Jan 25, 2012

Elder Sign: Omens

I'm going to take a break from the roguelikes to have a look at a board game adaptation, Elder Signs: Omens. Fantasy Flight Games is probably the biggest maker of hobbyist board games going right now, and they're known for lavish productions and expansive worlds alongside often complex systems. They have concentrated on creating immersive, substantial games and have entered into the electronic market. Will they bring that same philosophy of concentrating on games replete with theme and a focus on art to their mobile adaptations? How well will the Fantasy Flight experience translate?

Fantasy Flight are no strangers to the world of H.P. Lovecraft, having produced many board games, card games and assorted other products set in his universe of eldritch horror. Let's just say Cthulhu is a frequent visitor in their properties. Elder Signs: Omens faces the player with a familiar scenario for anyone who has played this sort of game, where some malevolent god must be stopped before the Earth (and possibly the universe) is destroyed. Upon first running the application, you will have to download a huge amount of extra data - I recommend plugging in your device and wandering off. Don't try and download the game right before getting on a plane and expect to be able to play. After that completes, you can start a new game, which begins by selecting a team of four adventurers from the group of sixteen that are available. Players of Fantasy Flight games like Arkham Horror or Elder Signs will recognize the heroes available here. Each of them has different statistics and starting equipment as well as a unique special power. Once you get your team assembled, it's off into the museum to battle for the planet.

The heart of the game is taking on a series of adventures, each of which consists of a set of tasks that must be accomplished to win the adventure. If you win, you get rewards such as items to help with future adventures. You can also earn elder signs, which are how you win the game. Earn 14 elder signs before you suffer 12 doom symbols (or all four of your adventurers die), and we all live to see another game. If you fail an adventure, you suffer the consequences, such as damage to your character, generating doom symbols or monsters showing up to make your life difficult. While on an adventure, you will roll a set of dice and spend matching sybols to finish tasks. After each task (or after failing to finish a task and discarding a die), you re-roll the dice. Items can give you more dice, re-rolls, the ability to transform dice and many other effects. After every four attempts at an adventure, win or lose, the clock hits midnight and the bad guys grow in strength.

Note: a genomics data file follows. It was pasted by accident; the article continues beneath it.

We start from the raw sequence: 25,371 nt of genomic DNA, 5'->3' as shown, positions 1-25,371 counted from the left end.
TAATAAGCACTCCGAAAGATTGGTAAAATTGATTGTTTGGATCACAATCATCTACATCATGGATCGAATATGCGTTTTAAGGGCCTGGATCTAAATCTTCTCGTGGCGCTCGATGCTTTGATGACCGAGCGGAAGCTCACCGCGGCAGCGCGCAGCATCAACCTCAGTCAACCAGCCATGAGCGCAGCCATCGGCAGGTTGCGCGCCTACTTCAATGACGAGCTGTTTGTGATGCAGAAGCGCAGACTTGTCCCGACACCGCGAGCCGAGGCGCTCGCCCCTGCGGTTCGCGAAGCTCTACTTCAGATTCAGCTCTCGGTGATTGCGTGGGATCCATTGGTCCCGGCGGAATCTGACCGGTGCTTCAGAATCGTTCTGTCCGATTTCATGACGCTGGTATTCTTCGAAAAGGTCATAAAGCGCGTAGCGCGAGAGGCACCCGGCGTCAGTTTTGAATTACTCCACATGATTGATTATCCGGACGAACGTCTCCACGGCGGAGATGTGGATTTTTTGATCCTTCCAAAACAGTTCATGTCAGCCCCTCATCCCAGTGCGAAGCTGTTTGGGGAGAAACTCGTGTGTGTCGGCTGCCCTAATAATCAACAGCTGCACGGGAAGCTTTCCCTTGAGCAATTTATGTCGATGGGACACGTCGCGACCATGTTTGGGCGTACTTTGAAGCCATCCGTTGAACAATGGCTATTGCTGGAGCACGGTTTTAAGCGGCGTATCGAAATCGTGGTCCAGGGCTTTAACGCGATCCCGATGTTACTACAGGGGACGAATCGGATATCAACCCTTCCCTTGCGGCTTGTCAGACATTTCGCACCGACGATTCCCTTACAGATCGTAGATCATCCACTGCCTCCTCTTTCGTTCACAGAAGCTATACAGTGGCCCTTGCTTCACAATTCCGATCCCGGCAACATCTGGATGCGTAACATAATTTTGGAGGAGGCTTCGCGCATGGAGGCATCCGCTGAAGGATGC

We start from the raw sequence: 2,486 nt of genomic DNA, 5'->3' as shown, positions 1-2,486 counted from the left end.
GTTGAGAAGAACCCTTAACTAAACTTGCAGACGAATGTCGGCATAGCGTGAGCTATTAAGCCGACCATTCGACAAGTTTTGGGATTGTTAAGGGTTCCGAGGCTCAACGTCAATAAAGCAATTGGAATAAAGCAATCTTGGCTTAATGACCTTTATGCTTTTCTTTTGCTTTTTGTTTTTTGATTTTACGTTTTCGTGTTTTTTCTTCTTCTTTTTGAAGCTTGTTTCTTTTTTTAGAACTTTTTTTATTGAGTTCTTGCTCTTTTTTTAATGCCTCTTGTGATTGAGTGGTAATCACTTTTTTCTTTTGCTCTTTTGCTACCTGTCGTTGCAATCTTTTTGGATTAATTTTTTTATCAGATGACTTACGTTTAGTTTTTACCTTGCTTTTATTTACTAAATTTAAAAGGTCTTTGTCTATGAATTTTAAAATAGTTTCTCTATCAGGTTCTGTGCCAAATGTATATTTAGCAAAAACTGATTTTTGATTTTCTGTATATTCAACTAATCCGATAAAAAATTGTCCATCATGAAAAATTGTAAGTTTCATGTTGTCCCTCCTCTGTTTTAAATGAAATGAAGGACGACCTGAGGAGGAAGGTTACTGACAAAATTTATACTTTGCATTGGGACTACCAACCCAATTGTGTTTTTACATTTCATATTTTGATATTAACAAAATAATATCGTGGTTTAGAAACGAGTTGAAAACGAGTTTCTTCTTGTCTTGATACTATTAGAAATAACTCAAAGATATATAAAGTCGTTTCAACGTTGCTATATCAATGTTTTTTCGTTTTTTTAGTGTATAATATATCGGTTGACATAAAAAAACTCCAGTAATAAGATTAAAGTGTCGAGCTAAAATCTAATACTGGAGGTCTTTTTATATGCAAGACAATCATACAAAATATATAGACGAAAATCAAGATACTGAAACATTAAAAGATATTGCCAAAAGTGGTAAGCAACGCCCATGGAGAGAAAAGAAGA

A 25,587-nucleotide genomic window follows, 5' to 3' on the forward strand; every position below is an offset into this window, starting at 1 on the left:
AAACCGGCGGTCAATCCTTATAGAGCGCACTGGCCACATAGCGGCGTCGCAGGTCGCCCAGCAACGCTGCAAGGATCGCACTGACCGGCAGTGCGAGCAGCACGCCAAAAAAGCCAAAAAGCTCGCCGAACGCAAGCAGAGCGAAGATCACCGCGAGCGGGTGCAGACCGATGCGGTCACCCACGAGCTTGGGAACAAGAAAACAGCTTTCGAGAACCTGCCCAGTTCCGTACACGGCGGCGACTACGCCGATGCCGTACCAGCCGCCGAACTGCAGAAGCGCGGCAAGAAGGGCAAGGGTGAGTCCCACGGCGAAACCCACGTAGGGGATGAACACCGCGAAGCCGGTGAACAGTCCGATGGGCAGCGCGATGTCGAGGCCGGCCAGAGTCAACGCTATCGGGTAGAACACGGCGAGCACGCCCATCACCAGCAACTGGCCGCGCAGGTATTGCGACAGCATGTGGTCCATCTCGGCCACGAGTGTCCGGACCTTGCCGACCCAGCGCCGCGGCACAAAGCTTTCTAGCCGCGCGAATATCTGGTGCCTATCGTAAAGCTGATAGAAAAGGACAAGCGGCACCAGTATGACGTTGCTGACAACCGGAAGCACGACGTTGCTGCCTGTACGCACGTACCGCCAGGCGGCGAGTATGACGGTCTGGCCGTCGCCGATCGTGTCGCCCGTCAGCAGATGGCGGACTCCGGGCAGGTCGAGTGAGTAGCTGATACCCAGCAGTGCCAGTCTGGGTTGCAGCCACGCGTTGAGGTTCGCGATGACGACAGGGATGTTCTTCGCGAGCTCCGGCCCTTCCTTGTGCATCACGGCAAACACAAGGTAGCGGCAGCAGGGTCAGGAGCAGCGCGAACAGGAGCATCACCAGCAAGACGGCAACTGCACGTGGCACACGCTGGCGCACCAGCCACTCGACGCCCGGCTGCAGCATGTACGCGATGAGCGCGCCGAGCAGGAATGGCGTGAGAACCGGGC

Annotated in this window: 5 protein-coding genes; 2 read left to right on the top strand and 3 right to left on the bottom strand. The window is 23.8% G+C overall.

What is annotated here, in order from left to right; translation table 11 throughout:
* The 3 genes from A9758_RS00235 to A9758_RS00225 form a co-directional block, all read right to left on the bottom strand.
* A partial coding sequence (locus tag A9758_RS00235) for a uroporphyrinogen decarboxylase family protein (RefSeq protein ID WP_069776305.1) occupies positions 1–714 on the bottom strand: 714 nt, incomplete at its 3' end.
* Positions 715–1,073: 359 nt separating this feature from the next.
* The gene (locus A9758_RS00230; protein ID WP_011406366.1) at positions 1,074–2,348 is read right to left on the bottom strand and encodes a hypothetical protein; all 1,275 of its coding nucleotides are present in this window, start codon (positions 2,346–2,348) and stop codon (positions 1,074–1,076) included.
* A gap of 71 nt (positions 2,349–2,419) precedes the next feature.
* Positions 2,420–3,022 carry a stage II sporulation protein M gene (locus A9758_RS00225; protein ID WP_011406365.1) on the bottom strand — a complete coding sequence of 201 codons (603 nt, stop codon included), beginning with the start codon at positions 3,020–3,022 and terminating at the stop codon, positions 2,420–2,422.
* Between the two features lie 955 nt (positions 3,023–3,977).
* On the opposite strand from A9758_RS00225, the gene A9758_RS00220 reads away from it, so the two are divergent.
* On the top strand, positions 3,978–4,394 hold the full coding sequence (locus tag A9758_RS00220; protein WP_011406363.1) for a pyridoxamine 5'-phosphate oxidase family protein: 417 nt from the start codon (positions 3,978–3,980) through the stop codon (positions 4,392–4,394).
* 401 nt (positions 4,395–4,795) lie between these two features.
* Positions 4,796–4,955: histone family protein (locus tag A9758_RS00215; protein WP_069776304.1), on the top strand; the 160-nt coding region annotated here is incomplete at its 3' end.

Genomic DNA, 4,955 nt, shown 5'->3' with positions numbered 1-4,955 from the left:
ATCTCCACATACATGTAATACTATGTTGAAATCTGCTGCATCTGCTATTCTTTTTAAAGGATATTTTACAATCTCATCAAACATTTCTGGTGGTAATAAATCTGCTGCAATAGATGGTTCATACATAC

At its heart, Elder Signs: Omens is a game of resource management. You want to attempt adventurers where you get solid rewards, but if you spend a bunch of items and fail anyway, it can really set you back. You want to aim right for the edge of your capabilities, but not beyond. It's better to be sure about succeeding than to blow all your stuff in a failed attempt. Certain adventures also up the pressure by giving additional bad effects at midnight. Developing that sense of how difficult adventures are takes some practice, but once you become familiar with it, it becomes possible to win most of the time. I'd probably say that I win three-quarters of my games these days, after getting my feet under me with my first couple games.

The production values are very strong here. The artwork is very well done, is attractive and evocative of the subject. The animations and sound are very professionally done and the level of polish is very high throughout the game. The game teaches you how to play with a series of video tutorials, which are well done but don't really cover the fine points of how to play - you'll need to stumble through some surprises in play to really master the game (such as how locked dice really work). The controls are excellent as well, and overall, the game comes across extremely well. One note is that I only played this on my Xoom so far, since my poor sad Motorola Droid is insufficient to really make a game like this go (I'll be buying the Samsung Note once it becomes available on AT&T). I don't know how well it will play on handsets, but there are separate graphics available for handsets as opposed to tablets, so it should work well.

After probably a dozen or so games, the game play started to feel a little samey. There are only so many adventures you see during the game, and you'll start to recognize them. While selecting which adventure to go on and rolling your dice is fun, the game is not going to be the sort of thing you'll spend hours on at a time. I burned out a bit on it, but after walking away from it for a week, it returned to being quite fun. It is ideal for my bus commute, with one game more or less taking me from door to door. It has more meat than filler games and occupies a middle ground that not enough games in my collection have. It is on the expensive side, though, at $3.99, but you are getting an extremely well-polished product for that price and for me, it's well worth it. I'll give it 4/5, and recommend it for people looking for a game to play to completion in the 20-30 minute range with some complexity, but not for someone looking for an immersive, long-playing experience.


  1. I'm hoping for some more Ancient Ones in the future. Their names appear when the game loads additional data after install.

  2. I noticed that as well. I assume that they didn't want to have to deal with the post-summoning fight that you have in the board game version of it, but perhaps it will be coming at some point. Although I did always feel a bit silly winning a straight-up fight with one of the Mythos heavies, which you can do in the board game (or in Arkham Horror, for that matter).